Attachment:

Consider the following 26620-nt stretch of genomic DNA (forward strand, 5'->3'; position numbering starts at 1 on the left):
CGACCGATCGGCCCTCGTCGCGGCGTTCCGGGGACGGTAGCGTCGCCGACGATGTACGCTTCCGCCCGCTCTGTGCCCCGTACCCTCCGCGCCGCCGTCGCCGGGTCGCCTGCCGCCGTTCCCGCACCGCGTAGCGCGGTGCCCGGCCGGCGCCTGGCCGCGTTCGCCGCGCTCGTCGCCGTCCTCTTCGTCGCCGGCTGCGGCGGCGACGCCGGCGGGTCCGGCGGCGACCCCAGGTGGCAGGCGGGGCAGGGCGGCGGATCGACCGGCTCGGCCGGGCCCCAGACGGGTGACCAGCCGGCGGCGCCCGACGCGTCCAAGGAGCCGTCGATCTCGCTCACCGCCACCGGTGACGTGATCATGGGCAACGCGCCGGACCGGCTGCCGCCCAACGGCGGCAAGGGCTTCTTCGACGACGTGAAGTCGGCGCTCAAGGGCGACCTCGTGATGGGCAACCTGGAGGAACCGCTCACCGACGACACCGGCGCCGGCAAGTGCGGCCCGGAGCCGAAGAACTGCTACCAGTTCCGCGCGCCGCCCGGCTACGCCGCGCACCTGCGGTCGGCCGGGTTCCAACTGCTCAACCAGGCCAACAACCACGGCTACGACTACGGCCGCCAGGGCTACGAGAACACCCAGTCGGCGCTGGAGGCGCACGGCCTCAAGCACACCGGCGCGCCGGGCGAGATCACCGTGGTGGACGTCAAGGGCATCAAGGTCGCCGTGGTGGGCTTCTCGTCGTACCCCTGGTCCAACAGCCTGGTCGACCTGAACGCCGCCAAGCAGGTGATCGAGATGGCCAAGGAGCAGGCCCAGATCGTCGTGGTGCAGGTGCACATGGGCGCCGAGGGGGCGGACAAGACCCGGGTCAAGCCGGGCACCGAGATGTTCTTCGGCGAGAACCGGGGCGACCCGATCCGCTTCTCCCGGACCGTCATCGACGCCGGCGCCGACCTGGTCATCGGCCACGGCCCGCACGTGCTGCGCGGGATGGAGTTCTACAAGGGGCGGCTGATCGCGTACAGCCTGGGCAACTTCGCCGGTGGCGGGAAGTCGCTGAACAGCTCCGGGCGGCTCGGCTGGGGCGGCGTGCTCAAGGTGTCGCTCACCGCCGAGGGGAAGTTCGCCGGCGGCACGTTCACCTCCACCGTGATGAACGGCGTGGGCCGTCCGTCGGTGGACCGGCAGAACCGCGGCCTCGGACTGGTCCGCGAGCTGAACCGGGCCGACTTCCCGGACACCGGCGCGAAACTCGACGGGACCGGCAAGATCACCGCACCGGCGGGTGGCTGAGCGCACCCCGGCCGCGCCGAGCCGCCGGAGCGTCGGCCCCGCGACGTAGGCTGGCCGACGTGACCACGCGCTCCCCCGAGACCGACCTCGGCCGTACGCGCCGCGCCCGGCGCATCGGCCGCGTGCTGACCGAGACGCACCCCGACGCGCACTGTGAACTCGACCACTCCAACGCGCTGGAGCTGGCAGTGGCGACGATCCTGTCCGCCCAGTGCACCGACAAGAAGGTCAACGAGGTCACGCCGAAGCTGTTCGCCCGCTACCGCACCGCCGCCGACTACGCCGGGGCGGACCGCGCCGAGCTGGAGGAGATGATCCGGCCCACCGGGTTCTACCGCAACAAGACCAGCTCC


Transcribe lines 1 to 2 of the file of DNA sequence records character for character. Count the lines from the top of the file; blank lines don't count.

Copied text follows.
Consider the following 26620-nt stretch of genomic DNA (forward strand, 5'->3'; position numbering starts at 1 on the left):
CGACCGATCGGCCCTCGTCGCGGCGTTCCGGGGACGGTAGCGTCGCCGACGATGTACGCTTCCGCCCGCTCTGTGCCCCGTACCCTCCGCGCCGCCGTCGCCGGGTCGCCTGCCGCCGTTCCCGCACCGCGTAGCGCGGTGCCCGGCCGGCGCCTGGCCGCGTTCGCCGCGCTCGTCGCCGTCCTCTTCGTCGCCGGCTGCGGCGGCGACGCCGGCGGGTCCGGCGGCGACCCCAGGTGGCAGGCGGGGCAGGGCGGCGGATCGACCGGCTCGGCCGGGCCCCAGACGGGTGACCAGCCGGCGGCGCCCGACGCGTCCAAGGAGCCGTCGATCTCGCTCACCGCCACCGGTGACGTGATCATGGGCAACGCGCCGGACCGGCTGCCGCCCAACGGCGGCAAGGGCTTCTTCGACGACGTGAAGTCGGCGCTCAAGGGCGACCTCGTGATGGGCAACCTGGAGGAACCGCTCACCGACGACACCGGCGCCGGCAAGTGCGGCCCGGAGCCGAAGAACTGCTACCAGTTCCGCGCGCCGCCCGGCTACGCCGCGCACCTGCGGTCGGCCGGGTTCCAACTGCTCAACCAGGCCAACAACCACGGCTACGACTACGGCCGCCAGGGCTACGAGAACACCCAGTCGGCGCTGGAGGCGCACGGCCTCAAGCACACCGGCGCGCCGGGCGAGATCACCGTGGTGGACGTCAAGGGCATCAAGGTCGCCGTGGTGGGCTTCTCGTCGTACCCCTGGTCCAACAGCCTGGTCGACCTGAACGCCGCCAAGCAGGTGATCGAGATGGCCAAGGAGCAGGCCCAGATCGTCGTGGTGCAGGTGCACATGGGCGCCGAGGGGGCGGACAAGACCCGGGTCAAGCCGGGCACCGAGATGTTCTTCGGCGAGAACCGGGGCGACCCGATCCGCTTCTCCCGGACCGTCATCGACGCCGGCGCCGACCTGGTCATCGGCCACGGCCCGCACGTGCTGCGCGGGATGGAGTTCTACAAGGGGCGGCTGATCGCGTACAGCCTGGGCAACTTCGCCGGTGGCGGGAAGTCGCTGAACAGCTCCGGGCGGCTCGGCTGGGGCGGCGTGCTCAAGGTGTCGCTCACCGCCGAGGGGAAGTTCGCCGGCGGCACGTTCACCTCCACCGTGATGAACGGCGTGGGCCGTCCGTCGGTGGACCGGCAGAACCGCGGCCTCGGACTGGTCCGCGAGCTGAACCGGGCCGACTTCCCGGACACCGGCGCGAAACTCGACGGGACCGGCAAGATCACCGCACCGGCGGGTGGCTGAGCGCACCCCGGCCGCGCCGAGCCGCCGGAGCGTCGGCCCCGCGACGTAGGCTGGCCGACGTGACCACGCGCTCCCCCGAGACCGACCTCGGCCGTACGCGCCGCGCCCGGCGCATCGGCCGCGTGCTGACCGAGACGCACCCCGACGCGCACTGTGAACTCGACCACTCCAACGCGCTGGAGCTGGCAGTGGCGACGATCCTGTCCGCCCAGTGCACCGACAAGAAGGTCAACGAGGTCACGCCGAAGCTGTTCGCCCGCTACCGCACCGCCGCCGACTACGCCGGGGCGGACCGCGCCGAGCTGGAGGAGATGATCCGGCCCACCGGGTTCTACCGCAACAAGACCAGCTCC